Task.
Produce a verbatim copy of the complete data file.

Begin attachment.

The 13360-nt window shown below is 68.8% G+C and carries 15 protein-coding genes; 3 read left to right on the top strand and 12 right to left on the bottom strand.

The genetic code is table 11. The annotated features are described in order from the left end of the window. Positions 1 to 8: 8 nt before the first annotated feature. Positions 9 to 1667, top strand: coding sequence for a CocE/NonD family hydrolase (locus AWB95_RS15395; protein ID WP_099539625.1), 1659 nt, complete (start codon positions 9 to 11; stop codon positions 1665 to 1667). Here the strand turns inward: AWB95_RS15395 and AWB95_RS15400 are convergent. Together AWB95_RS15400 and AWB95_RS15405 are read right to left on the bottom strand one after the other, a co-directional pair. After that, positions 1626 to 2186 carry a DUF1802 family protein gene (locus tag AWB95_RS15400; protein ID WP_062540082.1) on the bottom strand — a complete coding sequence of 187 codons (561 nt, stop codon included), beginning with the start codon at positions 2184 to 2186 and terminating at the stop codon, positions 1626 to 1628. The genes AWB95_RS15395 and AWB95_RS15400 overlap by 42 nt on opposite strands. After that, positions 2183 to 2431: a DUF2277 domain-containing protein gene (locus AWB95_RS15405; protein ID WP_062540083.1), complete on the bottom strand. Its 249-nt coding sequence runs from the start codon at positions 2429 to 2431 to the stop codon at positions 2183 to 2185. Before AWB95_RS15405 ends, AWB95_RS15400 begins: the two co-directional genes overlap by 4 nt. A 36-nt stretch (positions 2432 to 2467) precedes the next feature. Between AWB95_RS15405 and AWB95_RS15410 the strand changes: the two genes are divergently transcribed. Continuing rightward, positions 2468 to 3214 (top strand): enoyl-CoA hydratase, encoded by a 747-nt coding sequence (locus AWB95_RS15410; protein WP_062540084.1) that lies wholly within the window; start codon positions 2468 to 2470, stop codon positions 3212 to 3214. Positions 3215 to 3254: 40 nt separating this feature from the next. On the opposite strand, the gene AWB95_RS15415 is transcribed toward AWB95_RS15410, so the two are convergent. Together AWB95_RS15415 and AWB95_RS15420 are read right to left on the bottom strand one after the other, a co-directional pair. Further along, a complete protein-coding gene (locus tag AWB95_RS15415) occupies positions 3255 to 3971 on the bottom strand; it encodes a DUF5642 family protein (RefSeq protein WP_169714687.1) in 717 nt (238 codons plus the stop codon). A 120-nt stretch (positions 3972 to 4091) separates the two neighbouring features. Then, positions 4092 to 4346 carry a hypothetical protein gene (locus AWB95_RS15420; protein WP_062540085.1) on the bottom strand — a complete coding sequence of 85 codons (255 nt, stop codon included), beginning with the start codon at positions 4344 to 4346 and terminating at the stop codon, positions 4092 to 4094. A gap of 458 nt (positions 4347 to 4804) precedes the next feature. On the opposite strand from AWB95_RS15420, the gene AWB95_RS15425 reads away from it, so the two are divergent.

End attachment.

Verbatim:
The 13360-nt window shown below is 68.8% G+C and carries 15 protein-coding genes; 3 read left to right on the top strand and 12 right to left on the bottom strand.

The genetic code is table 11. The annotated features are described in order from the left end of the window. Positions 1 to 8: 8 nt before the first annotated feature. Positions 9 to 1667, top strand: coding sequence for a CocE/NonD family hydrolase (locus AWB95_RS15395; protein ID WP_099539625.1), 1659 nt, complete (start codon positions 9 to 11; stop codon positions 1665 to 1667). Here the strand turns inward: AWB95_RS15395 and AWB95_RS15400 are convergent. Together AWB95_RS15400 and AWB95_RS15405 are read right to left on the bottom strand one after the other, a co-directional pair. After that, positions 1626 to 2186 carry a DUF1802 family protein gene (locus tag AWB95_RS15400; protein ID WP_062540082.1) on the bottom strand — a complete coding sequence of 187 codons (561 nt, stop codon included), beginning with the start codon at positions 2184 to 2186 and terminating at the stop codon, positions 1626 to 1628. The genes AWB95_RS15395 and AWB95_RS15400 overlap by 42 nt on opposite strands. After that, positions 2183 to 2431: a DUF2277 domain-containing protein gene (locus AWB95_RS15405; protein ID WP_062540083.1), complete on the bottom strand. Its 249-nt coding sequence runs from the start codon at positions 2429 to 2431 to the stop codon at positions 2183 to 2185. Before AWB95_RS15405 ends, AWB95_RS15400 begins: the two co-directional genes overlap by 4 nt. A 36-nt stretch (positions 2432 to 2467) precedes the next feature. Between AWB95_RS15405 and AWB95_RS15410 the strand changes: the two genes are divergently transcribed. Continuing rightward, positions 2468 to 3214 (top strand): enoyl-CoA hydratase, encoded by a 747-nt coding sequence (locus AWB95_RS15410; protein WP_062540084.1) that lies wholly within the window; start codon positions 2468 to 2470, stop codon positions 3212 to 3214. Positions 3215 to 3254: 40 nt separating this feature from the next. On the opposite strand, the gene AWB95_RS15415 is transcribed toward AWB95_RS15410, so the two are convergent. Together AWB95_RS15415 and AWB95_RS15420 are read right to left on the bottom strand one after the other, a co-directional pair. Further along, a complete protein-coding gene (locus tag AWB95_RS15415) occupies positions 3255 to 3971 on the bottom strand; it encodes a DUF5642 family protein (RefSeq protein WP_169714687.1) in 717 nt (238 codons plus the stop codon). A 120-nt stretch (positions 3972 to 4091) separates the two neighbouring features. Then, positions 4092 to 4346 carry a hypothetical protein gene (locus AWB95_RS15420; protein WP_062540085.1) on the bottom strand — a complete coding sequence of 85 codons (255 nt, stop codon included), beginning with the start codon at positions 4344 to 4346 and terminating at the stop codon, positions 4092 to 4094. A gap of 458 nt (positions 4347 to 4804) precedes the next feature. On the opposite strand from AWB95_RS15420, the gene AWB95_RS15425 reads away from it, so the two are divergent.